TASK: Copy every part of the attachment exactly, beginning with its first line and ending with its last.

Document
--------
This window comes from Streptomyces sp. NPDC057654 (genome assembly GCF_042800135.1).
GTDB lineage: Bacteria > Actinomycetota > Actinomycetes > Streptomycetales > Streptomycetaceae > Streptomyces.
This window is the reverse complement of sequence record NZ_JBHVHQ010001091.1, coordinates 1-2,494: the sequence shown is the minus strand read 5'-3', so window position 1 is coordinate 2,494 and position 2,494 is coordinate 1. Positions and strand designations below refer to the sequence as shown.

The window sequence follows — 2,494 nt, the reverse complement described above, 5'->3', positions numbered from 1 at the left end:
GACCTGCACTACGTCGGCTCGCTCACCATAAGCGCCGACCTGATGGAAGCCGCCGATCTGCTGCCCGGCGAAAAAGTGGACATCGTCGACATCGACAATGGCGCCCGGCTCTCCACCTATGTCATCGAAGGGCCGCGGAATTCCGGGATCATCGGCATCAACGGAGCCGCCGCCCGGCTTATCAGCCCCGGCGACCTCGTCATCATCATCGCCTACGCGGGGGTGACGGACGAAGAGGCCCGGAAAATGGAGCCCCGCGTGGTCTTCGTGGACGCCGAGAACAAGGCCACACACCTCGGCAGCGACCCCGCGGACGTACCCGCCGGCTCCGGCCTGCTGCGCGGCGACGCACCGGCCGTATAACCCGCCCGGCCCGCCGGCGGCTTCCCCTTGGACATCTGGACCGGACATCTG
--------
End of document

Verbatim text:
This window comes from Streptomyces sp. NPDC057654 (genome assembly GCF_042800135.1).
GTDB lineage: Bacteria > Actinomycetota > Actinomycetes > Streptomycetales > Streptomycetaceae > Streptomyces.
This window is the reverse complement of sequence record NZ_JBHVHQ010001091.1, coordinates 1-2,494: the sequence shown is the minus strand read 5'-3', so window position 1 is coordinate 2,494 and position 2,494 is coordinate 1. Positions and strand designations below refer to the sequence as shown.

The window sequence follows — 2,494 nt, the reverse complement described above, 5'->3', positions numbered from 1 at the left end:
GACCTGCACTACGTCGGCTCGCTCACCATAAGCGCCGACCTGATGGAAGCCGCCGATCTGCTGCCCGGCGAAAAAGTGGACATCGTCGACATCGACAATGGCGCCCGGCTCTCCACCTATGTCATCGAAGGGCCGCGGAATTCCGGGATCATCGGCATCAACGGAGCCGCCGCCCGGCTTATCAGCCCCGGCGACCTCGTCATCATCATCGCCTACGCGGGGGTGACGGACGAAGAGGCCCGGAAAATGGAGCCCCGCGTGGTCTTCGTGGACGCCGAGAACAAGGCCACACACCTCGGCAGCGACCCCGCGGACGTACCCGCCGGCTCCGGCCTGCTGCGCGGCGACGCACCGGCCGTATAACCCGCCCGGCCCGCCGGCGGCTTCCCCTTGGACATCTGGACCGGACATCTG